Apple would not get the best PPC if they did all the design in house. Apple can benefit from being very involved with the design, but IBM can contribute much, like the power4 stuff going that new PPC. I believe it was designed in cooperation with Apple. Remenber, IBM worked with Ninetendo too. Each contributed to the final design. So Apple can benefit by having some processor design capability on site. They need it for custom chips too.
  • Reply 8 of 17
    brussellbrussell Posts: 9,812member
    Does Apple really need to buy anything to make a chip?



    They're one of the original developers of the PPC. Sure, it would probably be easier to just buy an already-established group like Motorola's, but AFAIK, there's no legal or other reason they HAVE to buy anything in order to build PPC chips.



    I also don't think Altivec is an issue either. From what I understand, Mot doesn't own altivec - Apple or IBM could use the same set of instructions if they wanted.



    I think the microprocessor forum will clear up that issue.



    [ 08-14-2002: Message edited by: BRussell ]</p>
  • Reply 9 of 17
    This is not a good idea. Many thoughts come to mind:

    -How much more expensive will Apple's computers cost if they design the CPU also? The price is already high, this will make it more so.

    -Do you honestly think Apple can compete with AMD, much less with Intel? Come on, these guys focus on chip design.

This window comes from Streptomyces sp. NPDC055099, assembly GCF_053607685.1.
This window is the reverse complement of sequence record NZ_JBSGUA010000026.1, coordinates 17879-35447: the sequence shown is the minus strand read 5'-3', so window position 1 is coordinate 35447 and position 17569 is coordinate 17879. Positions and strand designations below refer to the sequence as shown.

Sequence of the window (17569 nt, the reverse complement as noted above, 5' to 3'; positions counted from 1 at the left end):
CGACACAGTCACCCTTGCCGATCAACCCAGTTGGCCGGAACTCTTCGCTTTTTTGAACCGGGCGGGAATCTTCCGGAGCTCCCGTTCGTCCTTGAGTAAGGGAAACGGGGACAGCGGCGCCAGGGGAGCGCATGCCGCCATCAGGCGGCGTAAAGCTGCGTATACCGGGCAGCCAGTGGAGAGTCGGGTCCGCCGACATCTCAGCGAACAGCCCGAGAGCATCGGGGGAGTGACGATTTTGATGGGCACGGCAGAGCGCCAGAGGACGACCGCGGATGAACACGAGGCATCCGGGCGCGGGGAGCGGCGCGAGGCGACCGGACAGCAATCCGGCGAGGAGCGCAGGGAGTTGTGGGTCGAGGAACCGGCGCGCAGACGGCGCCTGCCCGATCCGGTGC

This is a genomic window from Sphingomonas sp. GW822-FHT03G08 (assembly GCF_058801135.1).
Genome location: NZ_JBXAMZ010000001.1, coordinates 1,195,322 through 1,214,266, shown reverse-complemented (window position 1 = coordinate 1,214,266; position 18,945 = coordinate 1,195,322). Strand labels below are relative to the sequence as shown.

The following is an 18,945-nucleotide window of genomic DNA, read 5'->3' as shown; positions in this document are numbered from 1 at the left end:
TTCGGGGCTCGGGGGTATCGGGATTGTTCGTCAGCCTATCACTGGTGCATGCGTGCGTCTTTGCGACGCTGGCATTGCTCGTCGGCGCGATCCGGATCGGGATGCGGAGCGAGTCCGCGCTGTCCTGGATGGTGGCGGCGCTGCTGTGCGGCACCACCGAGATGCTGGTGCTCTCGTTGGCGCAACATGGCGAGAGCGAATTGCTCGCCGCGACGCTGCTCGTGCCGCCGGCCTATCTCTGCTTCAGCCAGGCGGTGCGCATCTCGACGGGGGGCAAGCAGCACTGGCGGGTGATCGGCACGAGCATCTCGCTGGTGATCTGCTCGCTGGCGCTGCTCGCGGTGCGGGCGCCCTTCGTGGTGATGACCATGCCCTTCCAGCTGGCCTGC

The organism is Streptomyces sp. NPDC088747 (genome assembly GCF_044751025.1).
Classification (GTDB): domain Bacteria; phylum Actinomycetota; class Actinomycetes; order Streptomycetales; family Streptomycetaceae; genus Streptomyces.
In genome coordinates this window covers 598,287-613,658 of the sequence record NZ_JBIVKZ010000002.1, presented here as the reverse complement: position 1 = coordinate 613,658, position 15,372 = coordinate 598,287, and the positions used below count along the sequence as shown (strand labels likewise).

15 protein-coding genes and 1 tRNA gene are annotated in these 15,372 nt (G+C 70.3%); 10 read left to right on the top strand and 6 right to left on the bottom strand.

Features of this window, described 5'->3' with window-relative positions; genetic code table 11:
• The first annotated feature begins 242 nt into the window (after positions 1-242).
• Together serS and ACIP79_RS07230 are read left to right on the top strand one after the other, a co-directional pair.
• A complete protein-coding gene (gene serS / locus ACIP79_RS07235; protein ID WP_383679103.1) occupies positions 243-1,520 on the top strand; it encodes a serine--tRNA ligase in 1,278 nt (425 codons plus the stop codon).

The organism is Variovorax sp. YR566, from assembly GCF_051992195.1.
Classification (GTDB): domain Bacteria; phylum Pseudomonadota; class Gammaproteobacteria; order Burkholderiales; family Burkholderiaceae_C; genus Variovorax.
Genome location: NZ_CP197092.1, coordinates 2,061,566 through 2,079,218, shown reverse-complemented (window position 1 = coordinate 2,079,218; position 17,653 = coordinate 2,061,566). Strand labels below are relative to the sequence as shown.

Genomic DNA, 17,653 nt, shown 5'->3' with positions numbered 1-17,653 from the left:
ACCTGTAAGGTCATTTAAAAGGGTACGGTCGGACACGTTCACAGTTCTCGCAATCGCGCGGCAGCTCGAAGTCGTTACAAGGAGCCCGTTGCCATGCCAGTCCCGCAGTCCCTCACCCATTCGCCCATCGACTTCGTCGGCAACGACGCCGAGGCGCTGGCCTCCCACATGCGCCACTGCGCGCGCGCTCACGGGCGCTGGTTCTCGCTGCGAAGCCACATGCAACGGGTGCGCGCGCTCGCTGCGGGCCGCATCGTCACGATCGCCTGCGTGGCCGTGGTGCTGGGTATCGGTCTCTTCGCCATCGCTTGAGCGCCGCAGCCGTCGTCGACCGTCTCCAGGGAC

-As far as SUN and SGI: How expensive are their machines? SGI is on the way out, and Sun is finally waking up to the fact that they cannot compete on the low end without going to commodity (AMD) processors.

    -Would you expect Dell to produce their own chips? Even HPaq is getting (for the most part) out of the business. Why should Apple get into this?



    I think that this is a ONE solution to Apple's problem with Moto, but is not the best solution in the long run. So, in conclusion I would say to let the specialty companies design the chips, don't do it in house. But team up with a player with compatible goals as yourself.
  • Reply 10 of 17
    "Apple does not have the market share to warrent having a dedicated processor development team."



    Yup. And that completely explains G4.



    Think back to the early 90s. Apple had a 10-15% marketshare. Add another potential 10-20% marketshare for NT/PPC taking sales from poor old CISC Intel and you've got your business plan for PowerPC.